When we think about health, we mostly focus on food and exercise. However, the environment (i.e. the air we breathe) is just as important to being well. Although there is not a lot we can do regarding the outside toxins and polluted air we are exposed to, besides choose a more natural place to live, we can control our environment inside our homes. Even though loose safety regulations make it difficult to understand what the ingredients are in our cleaning products and whether or not they are safe, being an educated consumer of natural products or making your own with a few inexpensive simple ingredients can do wonders for your family’s health and wellbeing.
Today’s conventional cleaning products are mostly petroleum based. They often contain toxic chemicals such as phosphates, NPE’s, phthalates, VOC’s, glycol ethers, ammonia and ethanolamine. Avoiding these ingredients would be much easier if companies were required to list ingredients on the labels of cleaning products, but unfortunately this is not the case. As a result, the air quality inside our homes, especially for obsessive cleaners, is negatively impacting our health. In fact, the EPA reported that some homes have chemical levels that are 70% higher than outside air. Even though many natural cleaners now exist on the market, a growing million-dollar industry, unfortunately many of these products are not guaranteed to be much safer than their original counterpart.
Make sure you read labels carefully or go to the brand’s website to get more answers before trusting that the product you are buying is truly natural, nontoxic and biodegradable. For example, many products promote that they are free of CFCs (chlorofluorocarbons). However, this is an ingredient that has already been banned since 1978 so that information is misleading. Also keep an eye out for petroleum distillates such as benzene. Other “natural” ingredients you’ll want to avoid are limonene (citric acid), pine oil, coconut diethanolamide (foaming agent), 1,4-dioxane and artificial fragrances.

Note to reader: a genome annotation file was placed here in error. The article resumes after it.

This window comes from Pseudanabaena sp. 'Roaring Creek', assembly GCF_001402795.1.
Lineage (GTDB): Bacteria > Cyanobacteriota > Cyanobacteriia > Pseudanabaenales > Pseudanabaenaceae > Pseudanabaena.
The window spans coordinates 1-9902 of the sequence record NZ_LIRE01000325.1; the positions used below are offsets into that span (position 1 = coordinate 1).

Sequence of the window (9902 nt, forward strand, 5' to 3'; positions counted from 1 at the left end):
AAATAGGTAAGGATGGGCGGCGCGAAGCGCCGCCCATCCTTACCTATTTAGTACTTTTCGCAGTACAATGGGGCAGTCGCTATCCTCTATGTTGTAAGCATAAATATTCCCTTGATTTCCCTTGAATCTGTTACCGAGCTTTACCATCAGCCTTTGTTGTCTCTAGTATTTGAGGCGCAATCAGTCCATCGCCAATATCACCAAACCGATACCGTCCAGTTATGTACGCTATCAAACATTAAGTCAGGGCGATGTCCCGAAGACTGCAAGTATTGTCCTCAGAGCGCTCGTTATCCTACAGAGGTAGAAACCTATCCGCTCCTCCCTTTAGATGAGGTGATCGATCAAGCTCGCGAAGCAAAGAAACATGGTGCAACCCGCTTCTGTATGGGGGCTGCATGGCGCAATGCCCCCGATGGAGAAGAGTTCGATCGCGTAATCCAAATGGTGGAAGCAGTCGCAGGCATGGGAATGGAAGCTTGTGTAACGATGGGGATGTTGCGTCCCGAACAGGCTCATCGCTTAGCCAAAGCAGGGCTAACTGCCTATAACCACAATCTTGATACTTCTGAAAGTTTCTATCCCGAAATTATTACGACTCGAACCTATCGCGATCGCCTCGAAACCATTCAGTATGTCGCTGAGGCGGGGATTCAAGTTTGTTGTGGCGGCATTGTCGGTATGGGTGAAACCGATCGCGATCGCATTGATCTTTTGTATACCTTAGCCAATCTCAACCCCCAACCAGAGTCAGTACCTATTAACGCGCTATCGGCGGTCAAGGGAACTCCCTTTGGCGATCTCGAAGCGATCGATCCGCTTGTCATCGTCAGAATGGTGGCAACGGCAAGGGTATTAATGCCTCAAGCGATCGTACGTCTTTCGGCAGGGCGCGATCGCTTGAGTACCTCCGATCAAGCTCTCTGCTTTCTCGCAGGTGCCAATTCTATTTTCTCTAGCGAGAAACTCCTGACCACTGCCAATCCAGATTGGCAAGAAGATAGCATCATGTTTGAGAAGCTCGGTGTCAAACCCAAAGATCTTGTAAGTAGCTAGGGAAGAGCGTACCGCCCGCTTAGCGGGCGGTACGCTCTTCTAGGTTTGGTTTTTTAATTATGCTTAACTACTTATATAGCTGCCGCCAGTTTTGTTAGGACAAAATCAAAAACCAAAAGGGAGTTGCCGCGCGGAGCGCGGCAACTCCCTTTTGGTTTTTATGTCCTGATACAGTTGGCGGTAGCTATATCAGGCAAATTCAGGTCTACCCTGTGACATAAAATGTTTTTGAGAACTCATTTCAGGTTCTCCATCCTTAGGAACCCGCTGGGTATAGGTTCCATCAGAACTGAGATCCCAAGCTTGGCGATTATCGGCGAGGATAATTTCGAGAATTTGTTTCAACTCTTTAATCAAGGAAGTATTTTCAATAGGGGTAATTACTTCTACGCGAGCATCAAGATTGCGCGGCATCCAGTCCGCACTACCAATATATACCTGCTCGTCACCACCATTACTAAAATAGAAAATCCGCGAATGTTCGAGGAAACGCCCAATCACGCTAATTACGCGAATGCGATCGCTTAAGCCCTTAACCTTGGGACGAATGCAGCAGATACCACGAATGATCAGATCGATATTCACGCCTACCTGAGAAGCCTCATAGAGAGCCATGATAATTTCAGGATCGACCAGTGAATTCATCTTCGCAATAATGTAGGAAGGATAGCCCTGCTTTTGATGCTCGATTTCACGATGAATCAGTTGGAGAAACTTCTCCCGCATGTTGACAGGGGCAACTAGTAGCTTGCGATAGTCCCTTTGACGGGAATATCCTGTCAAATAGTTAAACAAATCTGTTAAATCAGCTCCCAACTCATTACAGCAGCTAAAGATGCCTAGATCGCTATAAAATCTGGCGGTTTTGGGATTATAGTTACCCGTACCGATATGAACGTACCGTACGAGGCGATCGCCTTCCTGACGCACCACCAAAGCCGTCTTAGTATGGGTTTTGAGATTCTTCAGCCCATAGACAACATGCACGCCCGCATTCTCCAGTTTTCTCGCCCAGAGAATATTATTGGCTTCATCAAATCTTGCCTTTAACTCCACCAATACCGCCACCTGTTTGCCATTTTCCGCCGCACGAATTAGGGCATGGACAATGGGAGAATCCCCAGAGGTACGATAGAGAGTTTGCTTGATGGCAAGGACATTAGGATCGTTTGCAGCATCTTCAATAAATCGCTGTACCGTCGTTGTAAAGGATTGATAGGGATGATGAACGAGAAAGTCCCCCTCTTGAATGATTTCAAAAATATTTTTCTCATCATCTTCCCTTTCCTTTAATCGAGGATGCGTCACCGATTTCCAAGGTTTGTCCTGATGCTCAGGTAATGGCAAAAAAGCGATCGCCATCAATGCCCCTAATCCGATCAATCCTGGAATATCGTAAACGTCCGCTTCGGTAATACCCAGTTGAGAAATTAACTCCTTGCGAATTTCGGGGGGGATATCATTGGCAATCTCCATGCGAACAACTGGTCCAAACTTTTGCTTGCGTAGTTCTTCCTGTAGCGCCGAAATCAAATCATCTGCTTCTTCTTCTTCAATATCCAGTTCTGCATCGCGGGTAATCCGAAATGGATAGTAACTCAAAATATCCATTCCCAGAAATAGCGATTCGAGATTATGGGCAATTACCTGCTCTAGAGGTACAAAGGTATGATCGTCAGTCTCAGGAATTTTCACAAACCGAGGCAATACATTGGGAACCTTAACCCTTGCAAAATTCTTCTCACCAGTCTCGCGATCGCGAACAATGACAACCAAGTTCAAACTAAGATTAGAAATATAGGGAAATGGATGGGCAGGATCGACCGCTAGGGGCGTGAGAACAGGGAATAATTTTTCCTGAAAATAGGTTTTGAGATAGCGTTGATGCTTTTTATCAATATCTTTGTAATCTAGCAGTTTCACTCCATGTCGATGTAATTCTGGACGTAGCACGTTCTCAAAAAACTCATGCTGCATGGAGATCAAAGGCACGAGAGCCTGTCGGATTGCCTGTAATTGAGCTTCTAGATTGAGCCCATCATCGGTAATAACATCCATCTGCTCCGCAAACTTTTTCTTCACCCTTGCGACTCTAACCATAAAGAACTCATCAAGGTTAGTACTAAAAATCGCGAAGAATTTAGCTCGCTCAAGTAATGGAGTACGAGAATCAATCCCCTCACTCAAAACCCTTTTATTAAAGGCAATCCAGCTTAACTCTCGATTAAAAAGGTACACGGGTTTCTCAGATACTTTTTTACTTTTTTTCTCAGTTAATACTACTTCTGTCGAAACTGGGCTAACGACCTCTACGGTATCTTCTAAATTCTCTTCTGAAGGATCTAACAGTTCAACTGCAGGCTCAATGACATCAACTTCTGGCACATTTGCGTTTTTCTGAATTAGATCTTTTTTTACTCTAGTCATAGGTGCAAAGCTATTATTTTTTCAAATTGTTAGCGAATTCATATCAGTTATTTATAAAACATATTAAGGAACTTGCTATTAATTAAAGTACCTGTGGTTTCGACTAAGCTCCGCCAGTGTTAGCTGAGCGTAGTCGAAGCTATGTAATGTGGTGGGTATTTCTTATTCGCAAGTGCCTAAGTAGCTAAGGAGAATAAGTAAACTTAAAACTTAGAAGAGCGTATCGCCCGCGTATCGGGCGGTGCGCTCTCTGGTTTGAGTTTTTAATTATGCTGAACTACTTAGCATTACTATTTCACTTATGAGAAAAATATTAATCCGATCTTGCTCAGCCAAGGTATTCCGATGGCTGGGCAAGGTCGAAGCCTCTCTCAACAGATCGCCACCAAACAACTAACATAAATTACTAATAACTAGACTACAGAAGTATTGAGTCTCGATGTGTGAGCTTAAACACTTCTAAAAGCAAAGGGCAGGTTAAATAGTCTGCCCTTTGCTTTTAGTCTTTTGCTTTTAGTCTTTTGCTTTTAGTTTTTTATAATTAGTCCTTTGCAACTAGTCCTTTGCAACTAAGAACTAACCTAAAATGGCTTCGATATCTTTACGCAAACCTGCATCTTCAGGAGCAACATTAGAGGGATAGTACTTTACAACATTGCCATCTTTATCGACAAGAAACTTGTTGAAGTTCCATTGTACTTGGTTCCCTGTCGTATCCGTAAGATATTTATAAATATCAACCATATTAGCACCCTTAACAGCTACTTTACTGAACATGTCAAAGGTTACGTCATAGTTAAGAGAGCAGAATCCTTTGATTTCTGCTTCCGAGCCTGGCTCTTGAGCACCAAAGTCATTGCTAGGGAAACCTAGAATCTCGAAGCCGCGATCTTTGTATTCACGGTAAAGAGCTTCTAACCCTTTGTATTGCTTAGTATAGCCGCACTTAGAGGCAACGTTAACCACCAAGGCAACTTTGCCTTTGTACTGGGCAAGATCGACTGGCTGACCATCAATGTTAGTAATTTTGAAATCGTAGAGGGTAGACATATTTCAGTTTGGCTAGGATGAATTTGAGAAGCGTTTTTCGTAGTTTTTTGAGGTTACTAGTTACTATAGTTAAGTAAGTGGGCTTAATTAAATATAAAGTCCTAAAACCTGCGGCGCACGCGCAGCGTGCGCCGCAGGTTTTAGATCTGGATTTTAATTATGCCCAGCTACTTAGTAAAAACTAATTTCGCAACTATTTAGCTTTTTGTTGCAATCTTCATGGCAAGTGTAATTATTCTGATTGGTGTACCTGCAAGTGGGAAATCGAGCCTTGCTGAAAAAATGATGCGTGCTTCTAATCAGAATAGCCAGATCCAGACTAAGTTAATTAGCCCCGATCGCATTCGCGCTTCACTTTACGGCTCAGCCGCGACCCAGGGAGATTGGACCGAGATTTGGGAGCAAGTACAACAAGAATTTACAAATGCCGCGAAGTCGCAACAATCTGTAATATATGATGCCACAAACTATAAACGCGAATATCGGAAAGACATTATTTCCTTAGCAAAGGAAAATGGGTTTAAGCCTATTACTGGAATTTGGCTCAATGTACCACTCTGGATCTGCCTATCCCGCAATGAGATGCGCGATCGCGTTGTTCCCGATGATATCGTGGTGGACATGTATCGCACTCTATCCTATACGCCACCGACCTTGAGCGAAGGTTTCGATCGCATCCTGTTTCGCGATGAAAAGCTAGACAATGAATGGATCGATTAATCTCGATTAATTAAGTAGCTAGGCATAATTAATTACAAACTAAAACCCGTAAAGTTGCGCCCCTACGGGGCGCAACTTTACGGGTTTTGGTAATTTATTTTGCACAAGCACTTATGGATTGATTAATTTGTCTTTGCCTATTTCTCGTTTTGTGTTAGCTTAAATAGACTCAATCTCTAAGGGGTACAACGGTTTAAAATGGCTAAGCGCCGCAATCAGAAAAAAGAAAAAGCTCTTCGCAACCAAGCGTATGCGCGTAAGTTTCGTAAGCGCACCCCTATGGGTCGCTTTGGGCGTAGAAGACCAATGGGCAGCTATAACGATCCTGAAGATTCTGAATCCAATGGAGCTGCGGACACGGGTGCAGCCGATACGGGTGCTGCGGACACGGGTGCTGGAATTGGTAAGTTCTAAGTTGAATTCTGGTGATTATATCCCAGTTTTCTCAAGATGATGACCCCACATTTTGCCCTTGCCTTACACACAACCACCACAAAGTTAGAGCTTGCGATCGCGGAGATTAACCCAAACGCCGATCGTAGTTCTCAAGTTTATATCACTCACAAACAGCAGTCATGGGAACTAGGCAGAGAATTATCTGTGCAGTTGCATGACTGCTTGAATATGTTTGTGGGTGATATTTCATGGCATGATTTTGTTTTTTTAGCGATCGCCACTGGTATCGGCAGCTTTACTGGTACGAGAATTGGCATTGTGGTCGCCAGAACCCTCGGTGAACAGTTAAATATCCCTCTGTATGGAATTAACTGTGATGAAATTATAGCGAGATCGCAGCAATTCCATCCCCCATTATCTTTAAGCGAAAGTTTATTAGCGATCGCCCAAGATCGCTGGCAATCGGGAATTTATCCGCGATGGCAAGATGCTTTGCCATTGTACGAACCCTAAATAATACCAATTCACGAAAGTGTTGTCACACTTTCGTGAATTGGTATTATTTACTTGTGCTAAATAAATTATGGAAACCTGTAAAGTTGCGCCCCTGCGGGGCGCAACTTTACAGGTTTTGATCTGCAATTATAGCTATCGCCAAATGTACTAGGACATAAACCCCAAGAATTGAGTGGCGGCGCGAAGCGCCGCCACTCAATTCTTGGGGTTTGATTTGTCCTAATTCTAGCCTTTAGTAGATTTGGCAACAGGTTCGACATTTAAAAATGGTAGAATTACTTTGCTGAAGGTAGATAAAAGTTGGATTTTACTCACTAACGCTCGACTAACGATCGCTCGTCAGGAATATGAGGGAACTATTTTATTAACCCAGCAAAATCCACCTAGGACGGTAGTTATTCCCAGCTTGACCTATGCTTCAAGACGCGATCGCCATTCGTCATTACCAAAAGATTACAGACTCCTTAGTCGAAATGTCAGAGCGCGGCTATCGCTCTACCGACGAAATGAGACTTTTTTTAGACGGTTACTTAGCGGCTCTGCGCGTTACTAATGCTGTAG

So what are some of the health issues associated with the toxins in cleaning products. The obvious ones would be related to breathing such as a higher susceptibility to allergies, asthma, sinusitis, bronchitis, headaches, sneezing, dizziness and other respiratory problems. Skin and eye irritation (watering and redness) are also quite common when exposed to synthetic chemicals. Long-term exposure can even lead to more serious health consequences such as cancer, brain damage, nervous and endocrine system disruption, and even hormonal problems, which can contribute to infertility and reproductive system issues. 
If you’re going to buy natural pre-made cleaning products, avoid any that list dangers or toxicity warnings. Instead of being swayed by labels such as “eco-friendly” or “natural” (which are not properly regulated), look for specific claims such as “solvent-free”, “no petroleum-based ingredients”, “no phosphates”, etc. Make sure that the ingredients are primarily plant-based and that the products come in recyclable containers that can be bought in bulk or in concentrated forms to limit packaging waste and protect the environment.
Far superior to buying any pre-made cleaning product is to make your own. You can clean your house, do your dishes and wash your clothes safely with a few simple ingredients – baking soda, vinegar, lemon juice, hydrogen peroxide, borax, and liquid castile soap.
Baking Soda – Cleans surfaces, deodorizes, scours, unclogs drains. Removes odors, carpet stains and scuff marks/grease spills on no-wax floors. Cleans silver.
Vinegar – Cleans, cuts grease, removes mildew and soap build-up.
Lemon Juice – Cleans/shines grass, copper and chrome. Kills germs, removes odors and stains (including clothing).
Hydrogen Peroxide – Disinfectant, kills germs, sanitizes. Natural alternative to bleach for whitening and removing clothing stains.
Borax – Cleans floors, windows, disinfects. Great laundry booster. Deodorizes and removes carpet stains. Unclogs drains.
Castile Soap – Laundry detergent, dishwashing soap, floor and carpet cleaner.
For a great All-Purpose Cleaner, mix the following:
-½ cup vinegar
-¼ cup baking soda (or 2 tsp borax)
-½ gallon of water
 Mercola, J. (2008, May 24). How safe are green cleaning products? Retrieved from http://articles.mercola.com/sites/articles/archive/2008/05/24/how-safe-are-green-cleaning-products.aspx
 Marson, A. (2010, August 26). Houshold cleaning products could be making you sick. Retrieved from http://www.naturalnews.com/029564_cleaning_products_chemicals.html
 (n.d.) Retrieved from http://www.organicconsumers.org/articles/article_279.cfm
 Conis, E. (2008, August 28). Safely clean? Retrieved from http://articles.latimes.com/2008/apr/28/health/he-green28
 (n.d.) Retrieved from http://eartheasy.com/live_nontoxic_solutions.htm
Published On: May 03, 2013